Report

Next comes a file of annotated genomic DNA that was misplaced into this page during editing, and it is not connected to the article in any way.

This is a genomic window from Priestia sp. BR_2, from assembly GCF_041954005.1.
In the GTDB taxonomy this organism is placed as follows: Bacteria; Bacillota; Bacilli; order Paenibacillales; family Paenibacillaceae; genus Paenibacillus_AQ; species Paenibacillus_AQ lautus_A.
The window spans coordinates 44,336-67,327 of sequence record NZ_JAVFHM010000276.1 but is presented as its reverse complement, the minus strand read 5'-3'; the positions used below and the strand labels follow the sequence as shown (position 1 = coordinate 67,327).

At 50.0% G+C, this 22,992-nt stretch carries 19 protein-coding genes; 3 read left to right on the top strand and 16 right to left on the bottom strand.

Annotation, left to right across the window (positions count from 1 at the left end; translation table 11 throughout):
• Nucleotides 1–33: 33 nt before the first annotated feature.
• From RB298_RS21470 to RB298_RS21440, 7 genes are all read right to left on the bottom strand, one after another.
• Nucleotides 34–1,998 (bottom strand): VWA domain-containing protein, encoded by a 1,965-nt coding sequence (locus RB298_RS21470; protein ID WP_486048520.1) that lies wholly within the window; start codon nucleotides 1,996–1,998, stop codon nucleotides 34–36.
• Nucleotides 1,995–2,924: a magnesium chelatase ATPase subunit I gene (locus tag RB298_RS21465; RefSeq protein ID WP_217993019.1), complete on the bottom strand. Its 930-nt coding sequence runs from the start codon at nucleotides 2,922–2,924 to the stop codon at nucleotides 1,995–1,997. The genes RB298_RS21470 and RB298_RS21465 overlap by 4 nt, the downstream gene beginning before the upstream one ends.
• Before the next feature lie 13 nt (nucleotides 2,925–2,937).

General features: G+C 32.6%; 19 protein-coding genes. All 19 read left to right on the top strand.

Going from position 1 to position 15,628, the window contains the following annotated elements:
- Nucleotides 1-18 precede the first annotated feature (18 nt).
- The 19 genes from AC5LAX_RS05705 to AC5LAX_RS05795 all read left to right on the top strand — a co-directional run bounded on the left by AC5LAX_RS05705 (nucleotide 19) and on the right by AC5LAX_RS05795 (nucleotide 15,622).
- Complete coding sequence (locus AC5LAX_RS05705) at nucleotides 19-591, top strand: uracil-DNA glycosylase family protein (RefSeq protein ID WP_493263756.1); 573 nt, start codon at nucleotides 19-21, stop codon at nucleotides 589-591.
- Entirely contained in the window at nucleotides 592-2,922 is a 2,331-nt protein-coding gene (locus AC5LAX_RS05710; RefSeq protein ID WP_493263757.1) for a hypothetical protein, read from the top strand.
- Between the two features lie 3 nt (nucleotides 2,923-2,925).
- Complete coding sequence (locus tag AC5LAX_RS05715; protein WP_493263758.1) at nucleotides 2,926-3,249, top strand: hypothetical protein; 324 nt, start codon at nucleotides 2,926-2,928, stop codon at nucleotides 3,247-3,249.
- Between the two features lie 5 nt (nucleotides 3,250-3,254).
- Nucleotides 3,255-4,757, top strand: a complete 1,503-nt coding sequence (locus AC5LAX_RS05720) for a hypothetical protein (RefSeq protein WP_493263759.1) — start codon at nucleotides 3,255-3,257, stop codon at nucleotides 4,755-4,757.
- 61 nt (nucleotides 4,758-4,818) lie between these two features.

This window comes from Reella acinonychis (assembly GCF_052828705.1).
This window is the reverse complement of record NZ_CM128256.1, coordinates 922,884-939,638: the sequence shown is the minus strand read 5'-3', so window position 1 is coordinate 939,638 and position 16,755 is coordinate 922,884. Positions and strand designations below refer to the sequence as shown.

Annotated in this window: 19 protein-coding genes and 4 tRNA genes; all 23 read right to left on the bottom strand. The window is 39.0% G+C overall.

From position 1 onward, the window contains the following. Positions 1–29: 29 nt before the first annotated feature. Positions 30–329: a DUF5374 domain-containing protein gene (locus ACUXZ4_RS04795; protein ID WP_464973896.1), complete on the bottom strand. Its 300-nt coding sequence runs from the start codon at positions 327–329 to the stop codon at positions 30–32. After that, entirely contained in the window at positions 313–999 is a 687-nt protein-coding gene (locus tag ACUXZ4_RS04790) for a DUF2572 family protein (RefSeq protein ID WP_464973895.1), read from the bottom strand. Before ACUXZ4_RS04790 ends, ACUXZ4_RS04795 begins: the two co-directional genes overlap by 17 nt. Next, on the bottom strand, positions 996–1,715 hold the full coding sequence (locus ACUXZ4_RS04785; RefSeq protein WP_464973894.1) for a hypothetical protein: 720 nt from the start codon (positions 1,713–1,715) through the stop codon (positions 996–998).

Parallel Machine Learning for Large-Scale Graphs Danny Bickson The GraphLab Team: Yucheng Low Joseph Gonzalez Aapo Kyrola Jay Gu Carlos Joe Guestrin Hellerstein Alex Smola Carnegie Mellon University Parallelism is Difficult Wide array of different parallel architectures: GPUs Multicore Clusters Clouds Supercomputers Different challenges for each architecture High Level Abstractions to make things easier How will we design and implement parallel learning systems? ... a popular answer: Map-Reduce / Hadoop Build learning algorithms on-top of high-level parallel abstractions Map-Reduce for Data-Parallel ML Excellent for large data-parallel tasks! Data-Parallel Graph-Parallel Map Reduce Feature Extraction Cross Validation Computing Sufficient Statistics Lasso Label Propagation Belief Kernel Propagation Methods Tensor Factorization Deep Belief Networks PageRank Neural Networks Example of Graph Parallelism PageRank Example Iterate: Where: α is the random reset probability L[j] is the number of links on page j 1 2 3 4 5 6 Properties of Graph Parallel Algorithms Dependency Graph Local Updates Iterative Computation My Rank Friends Rank Addressing Graph-Parallel ML We need alternatives to Map-Reduce Data-Parallel Map Reduce Feature Extraction Cross Validation Computing Sufficient Statistics Graph-Parallel Pregel Map Reduce? (Giraph)? SVM Lasso Kernel Methods Tensor Factorization Deep Belief Networks Belief Propagation PageRank Neural Networks Pregel (Giraph) Bulk Synchronous Parallel Model: Compute Communicate Barrier Problem: Bulk synchronous computation can be highly inefficient BSP Systems Problem: Curse of the Slow Job Iterations Data Data CPU 1 Data CPU 1 Data CPU 1 Data Data Data Data Data Data Data Data CPU 2 CPU 2 CPU 2 Data Data Data Data Data Data Data Data CPU 3 CPU 3 CPU 3 Data Data Data Data Data Barrier Data Barrier Data Barrier Data The Need for a New Abstraction If not Pregel, then what? Data-Parallel Map Reduce Feature Extraction Graph-Parallel Pregel (Giraph) Cross Validation SVM Computing Sufficient Statistics Kernel Methods Tensor Factorization Deep Belief Networks Belief Propagation PageRank Neural Networks Lasso The GraphLab Solution Designed specifically for ML needs Express data dependencies Iterative Simplifies the design of parallel programs: Abstract away hardware issues Automatic data synchronization Addresses multiple hardware architectures Multicore Distributed Cloud computing GPU implementation in progress What is GraphLab? The GraphLab Framework Graph Based Data Representation Scheduler Update Functions User Computation Consistency Model Data Graph A graph with arbitrary data (C++ Objects) associated with each vertex and edge. Graph: • Social Network Vertex Data: • User profile text • Current interests estimates Edge Data: • Similarity weights Update Functions An update function is a user defined program which when applied to a vertex transforms the data in the scope of the vertex pagerank(i, scope){ // Get Neighborhood data (R[i], Wij, R[j]) scope; // Update the vertex data R[i] (1 ) W jN [ i ] ji R[ j ]; // Reschedule Neighbors if needed if R[i] changes then reschedule_neighbors_of(i); } Dynamic computation The Scheduler Scheduler The scheduler determines the order that vertices are updated CPU 1 e b a hi h c b a f i d g j k CPU 2 The process repeats until the scheduler is empty The GraphLab Framework Graph Based Data Representation Scheduler Update Functions User Computation Consistency Model Ensuring Race-Free Code How much can computation overlap? Need for Consistency? Higher Throughput (#updates/sec) No Consistency Potentially Slower Convergence of ML Inconsistent ALS 128 64 Dynamic Inconsistent Train RMSE 32 Dynamic Consistent 16 8 4 2 1 0.5 0 Netflix data, 8 cores 2 4 Updates 6 8 Millions Even Simple PageRank can be Dangerous GraphLab_pagerank(scope) { ref sum = scope.center_value sum = 0 forall (neighbor in scope.in_neighbors ) sum = sum + neighbor.value / nbr.num_out_edges sum = ALPHA + (1-ALPHA) * sum … Inconsistent PageRank Even Simple PageRank can be Dangerous GraphLab_pagerank(scope) { ref sum = scope.center_value sum = 0 forall (neighbor in scope.in_neighbors) sum = sum + neighbor.value / nbr.num_out_edges sum = ALPHA + (1-ALPHA) * sum … Read-write race CPU 1 reads bad PageRank estimate, as CPU 2 computes value CPU 1 Read CPU 2 Stable Unstable Race Condition Can Be Very Subtle GraphLab_pagerank(scope) { ref sum = scope.center_value sum = 0 forall (neighbor in scope.in_neighbors) sum = sum + neighbor.value / neighbor.num_out_edges sum = ALPHA + (1-ALPHA) * sum … GraphLab_pagerank(scope) { sum = 0 forall (neighbor in scope.in_neighbors) sum = sum + neighbor.value / nbr.num_out_edges sum = ALPHA + (1-ALPHA) * sum scope.center_value = sum … This was actually encountered in user code. GraphLab Ensures Sequential Consistency For each parallel execution, there exists a sequential execution of update functions which produces the same result. CPU 1 Parallel CPU 2 Sequential Single CPU time Consistency Rules Data Guaranteed sequential consistency for all update functions Full Consistency Obtaining More Parallelism Edge Consistency Safe CPU 1 Read CPU 2 The GraphLab Framework Graph Based Data Representation Scheduler Update Functions User Computation Consistency Model What algorithms are implemented in GraphLab? Carnegie Mellon University Alternating Least Squares CoEM Lasso SVD Splash Sampler Bayesian Tensor Factorization Belief Propagation PageRank LDA Gibbs Sampling Dynamic Block Gibbs Sampling K-Means Linear Solvers …Many others… SVM Matrix Factorization GraphLab Libraries Matrix factorization SVD,PMF, BPTF, ALS, NMF, Sparse ALS, Weighted ALS, SVD++, time-SVD++, SGD Linear Solvers Jacobi, GaBP, Shotgun Lasso, Sparse logistic regression, CG Clustering K-means, Fuzzy K-means, LDA, K-core decomposition Inference Discrete BP, NBP, Kernel BP Efficient Multicore Collaborative Filtering LeBuSiShu team – 5th place in track1 Yao Wu Qiang Yan Qing Yang Institute of Automation Chinese Academy of Sciences Danny Bickson Yucheng Low Machine Learning Dept Carnegie Mellon University ACM KDD CUP Workshop 2011 Carnegie Mellon University ACM KDD CUP 2011 • Task: predict music score • Two main challenges: • Data magnitude – 260M ratings • Taxonomy of data Data taxonomy Our approach • Use ensemble method • Custom SGD algorithm for handling taxonomy Ensemble method • Solutions are merged using linear regression Performance results Blended Validation RMSE: 19.90 Classical Matrix Factorization Users Sparse Matrix d Item MFITR Users Features of the Artist Features of the Album Item Specific Features Sparse Matrix “Effective Feature of an Item” d Intuitively, features of an artist and features of his/her album should be “similar”. How do we express this? • Penalty terms which ensure Artist/Album/Track features are “close” Artist Album • Strength of penalty depends on “normalized rating similarity” (See neighborhood model) Track Fine Tuning Challenge Dataset has around 260M observed ratings 12 different algorithms, total 53 tunable parameters How do we train and cross validate all these parameters? USE GRAPHLAB! 16 Cores Runtime Speedup plots Who is using GraphLab? Carnegie Mellon University Universities using GraphLab Startups using GraphLab Companies tyring out GraphLab 2400++ Unique Downloads Tracked (possibly many more from direct repository checkouts) User community Performance results 1.00E+08 1.00E+06 1.00E+06 L1 Error 1.00E+08 1.00E+04 1.00E+02 Pregel (via GraphLab) 1.00E+00 0 5000 10000 Runtime (s) 100000000 1.00E+04 15000 Pregel (via GraphLab) 1.00E+02 1.00E+00 GraphLab 1.00E-02 Num-Vertices L1 Error GraphLab vs. Pregel (BSP) GraphLab 1.00E-02 0.0E+00 1.0E+09 Updates 2.0E+09 51% updated only once 1000000 10000 100 1 0 10 20 30 40 Number of Updates 50 60 Multicore PageRank (25M Vertices, 355M Edges) 70 CoEM (Rosie Jones, 2005) Named Entity Recognition Task Is “Dog” an animal? Is “Catalina” a place? Vertices: 2 Million Edges: 200 Million Hadoop the dog <X> ran quickly Australia travelled to <X> Catalina Island 95 Cores <X> is pleasant 7.5 hrs CoEM (Rosie Jones, 2005) Better 16 14 Optimal 12 Hadoop 95 Cores 7.5 hrs 16 Cores 30 min Speedup 10 GraphLab 8 6 GraphLab CoEM 15x Faster! 6x fewer CPUs! 4 2 0 0 2 4 6 8 10 12 14 16 Number of CPUs 62 GraphLab in the Cloud Carnegie Mellon CoEM (Rosie Jones, 2005) 16 Better 14 Optimal 12 Speedup Hadoop 10 8 GraphLab 95 Cores 7.5 hrs 16 Cores 30 min Large 6 GraphLab 32 EC2 4 in the Cloud machines 2 80 secs Small 0.3% of Hadoop time 0 0 2 4 6 8 Number of CPUs 10 12 14 16 Cost-Time Tradeoff video co-segmentation results faster a few machines helps a lot diminishing returns more machines, higher cost Netflix Collaborative Filtering Alternating Least Squares Matrix Factorization Model: 0.5 million nodes, 99 million edges 16 Ideal d=100 (30M Cycles) d=50Ideal (7.7M Cycles) 12 d=20 (2.1M Cycles) 10 d=5 (1.0M D=100 Cycles) 8 14 Speedup Users Netflix 6 D=20 4 2 1 4 8 4 10 D 3 Movies Runtime(s) 10 16 24 Hadoop MPI 32 40 #Nodes MPI 48 56 64 Hadoop GraphLab 2 10 GraphLab 1 10 4 8 16 24 32 40 48 56 64 Multicore Abstraction Comparison -0.02 -0.022 Dynamic Log Test Error -0.024 Round Robin -0.026 -0.028 -0.03 -0.032 -0.034 -0.036 0 5000000 Updates Netflix Matrix Factorization 10000000 Dynamic Computation, Faster Convergence The Cost of Hadoop 10 2 D=100 10 10 GraphLab 10 10 1 D=50 1 Cost($) Cost($) Hadoop 0 D=20 10 10 −1 1 10 2 10 3 10 Runtime(s) 10 4 D=5 0 −1 0.92 0.94 0.96 0.98 Error (RMSE) 1 Fault Tolerance Carnegie Mellon University Fault-Tolerance Larger Problems Increased chance of Machine Failure GraphLab2 Introduces two fault tolerance (checkpointing) mechanisms Synchronous Snapshots Chandi-Lamport Asynchronous Snapshots Synchronous Snapshots Time Run GraphLab Run GraphLab Barrier + Snapshot Run GraphLab Run GraphLab Barrier + Snapshot Run GraphLab Run GraphLab Curse of the slow machine 8 x 10 2.5 no snapshot No Snapshot vertices updated 2 1.5 1 0.5 0 0 sync. Snapshot async. snapshot sync. snapshot 50 100 time elapsed(s) 150 Curse of the Slow Machine Run GraphLab Time Run GraphLab Barrier + Snapshot Run GraphLab Run GraphLab Curse of the slow machine 8 x 10 2.5 no snapshot No Snapshot vertices updated 2 1.5 1 0.5 0 0 sync. Snapshot async. snapshot Delayed sync. Snapshot sync. snapshot 50 100 time elapsed(s) 150 Asynchronous Snapshots Chandy Lamport algorithm implementable as a GraphLab update function! Requires edge consistency struct chandy_lamport { void operator()(icontext_type& context) { save(context.vertex_data()); foreach ( edge_type edge, context.in_edges() ) { if (edge.source() was not marked as saved) { save(context.edge_data(edge)); context.schedule(edge.source(), chandy_lamport()); } } ... Repeat for context.out_edges Mark context.vertex() as saved; } }; Snapshot Performance 8 x 10 2.5 no snapshot No Snapshot Async. Snapshot vertices updated 2 1.5 1 0.5 0 0 sync. Snapshot async. snapshot sync. snapshot 50 100 time elapsed(s) 150 Snapshot with 15s fault injection Halt 1 out of 16 machines 15s 8 x 10 2.5 no snapshot No Snapshot Async. Snapshot vertices updated 2 1.5 1 0.5 0 0 sync. Snapshot async. snapshot sync. snapshot 50 100 time elapsed(s) 150 New challenges Natural Graphs Power Law 10 10 Yahoo! Web Graph: 1.4B Verts, 6.7B Edges 8 Top 1% of vertices is adjacent to 53% of the edges! 10 6 count 10 4 10 2 10 0 10 0 10 2 10 4 10 degree 6 10 8 10 Problem: High Degree Vertices High degree vertices limit parallelism: Touch a Large Amount of State Requires Heavy Locking Processed Sequentially High Communication in Distributed Updates Split gather and scatter across machines: Data from Y neighbors transmitted separately across network Machine 1 Machine 2 High Degree Vertices are Common Popular Movies Users “Social” People Netflix Movies Hyper Parameters B θθ ZZZ θ θ Z ZZZ ZZ wwww Z ZZZZ www ZZ ww w ww www w Docs α Common Words LDA Obama Words Two Core Changes to Abstraction Factorized Update Functors Apply Gather + + + + + + + Scatter + Monolithic Updates Decomposed Updates Delta Update Functors f1 f2 (f1o f2)( Monolithic Updates Composable Update “Messages” ) Decomposable Update Functors Gather Y Δ Y +…+ User Defined: Gather( Scatter Y Y Apply the accumulated value to center vertex Update adjacent edges and vertices. User Defined: User Defined: Scope Y + Y Parallel Sum Apply Y )Δ Apply( Y , Δ) Y Scatter( Y ) Δ 1 + Δ 2 Δ3 Locks are acquired only for region within a scope Relaxed Consistency Factorized PageRank double gather(scope, edge) { return edge.source().value().rank / scope.num_out_edge(edge.source()) } double merge(acc1, acc2) { return acc1 + acc2 } void apply(scope, accum) { old_value = scope.center_value().rank scope.center_value().rank = ALPHA + (1 - ALPHA) * accum scope.center_value().residual = abs(scope.center_value().rank – old_value) } void scatter(scope, edge) { if (scope.center_vertex().residual > EPSILON) reschedule_schedule(edge.target()) } Factorized Updates: Significant Decrease in Communication Split gather and scatter across machines: F1 ( Y o F2 )( Y ) Y Small amount of data transmitted over network Factorized Consistency Neighboring vertices maybe be updated simultaneously: Gather Gather A B Factorized Consistency Locking Gather on an edge cannot occur during apply: Gather A B Apply Vertex B gathers on other neighbors while A is performing Apply Decomposable Loopy Belief Propagation Gather: Accumulates product of in messages Apply: Updates central belief Scatter: Computes out messages and schedules adjacent vertices Update Function: wi xj User Factors (W) Movies ≈ Users Netflix x Movies w1 w2 Gather: Sum terms Apply: matrix inversion & multiply y1 y2 y3 y4 x1 x2 x3 Movie Factors (X) Users Decomposable Alternating Least Squares (ALS) Comparison of Abstractions 1.00E+08 L1 Error 1.00E+06 1.00E+04 1.00E+02 GraphLab1 1.00E+00 Factorized Updates 1.00E-02 0 1000 2000 3000 4000 Runtime (s) 5000 Multicore PageRank (25M Vertices, 355M Edges) 6000 Need for Vertex Level Asynchrony Costly gather for a single change! Y Exploit commutative associative “sum” + + + + + Y Commut-Assoc Vertex Level Asynchrony Y Exploit commutative associative “sum” + + + + + Y Commut-Assoc Vertex Level Asynchrony Y +Δ Exploit commutative associative “sum” + + + + + +Δ Y Delta Updates: Vertex Level Asynchrony Y Exploit commutative associative “sum” + Old+(Cached) + Sum + + +Δ Y Delta Updates: Vertex Level Asynchrony Δ Δ Y Exploit commutative associative “sum” + Old+(Cached) + Sum + + +Δ Y Delta Update void update(scope, delta) { scope.center_value() = scope.center_value() + delta if(abs(delta) > EPSILON) { out_delta = delta * (1 – ALPHA) * 1 / scope.num_out_edge(edge.source()) reschedule_out_neighbors(delta) } } double merge(delta, delta) { return delta + delta } Program starts with: schedule_all(ALPHA) Multicore Abstraction Comparison 1.00E+08 1.00E+07 Delta 1.00E+06 Factorized L1 Error 1.00E+05 1.00E+04 GraphLab 1 1.00E+03 Simulated Pregel 1.00E+02 1.00E+01 1.00E+00 1.00E-01 1.00E-02 0 2000 4000 6000 8000 Runtime (s) 10000 12000 Multicore PageRank (25M Vertices, 355M Edges) 14000 Distributed Abstraction Comparison 400 35 350 30 Runtime (s) Total Communication (GB) GraphLab1 300 250 200 150 GraphLab2 (Delta Updates) 100 GraphLab1 25 20 15 10 50 5 0 0 2 4 6 # Machines (8 CPUs per Machine) 8 GraphLab2 (Delta Updates) 2 4 6 # Machines (8 CPUs per Machine) Distributed PageRank (25M Vertices, 355M Edges) 8 PageRank Altavista Webgraph 2002 1.4B vertices, 6.7B edges Hadoop 800 cores Prototype GraphLab2 512 cores 9000 s 431s Known Inefficiencies. 2x gain possible Summary of GraphLab2 Decomposed Update Functions: Expose parallelism in high-degree vertices: Apply Gather + + + + + + + Scatter + Delta Update Functions: Expose asynchrony in highdegree vertices Y Δ Y Lessons Learned Machine Learning: Asynchronous often much faster than Synchronous Dynamic computation often faster However, can be difficult to define optimal thresholds: Science to do! Consistency can improve performance Sometimes required for convergence Though there are cases where relaxed consistency is sufficient System: Distributed asynchronous systems are harder to build But, no distributed barriers == better scalability and performance Scaling up by an order of magnitude requires rethinking of design assumptions E.g., distributed graph representation High degree vertices & natural graphs can limit parallelism Need further assumptions on update functions Summary An abstraction tailored to Machine Learning Targets Graph-Parallel Algorithms Naturally expresses Data/computational dependencies Dynamic iterative computation Simplifies parallel algorithm design Automatically ensures data consistency Achieves state-of-the-art parallel performance on a variety of problems Parallel GraphLab 1.1 Multicore Available Today GraphLab2 (in the Cloud) soon… Documentation… Code… Tutorials… http://graphlab.org Carnegie Mellon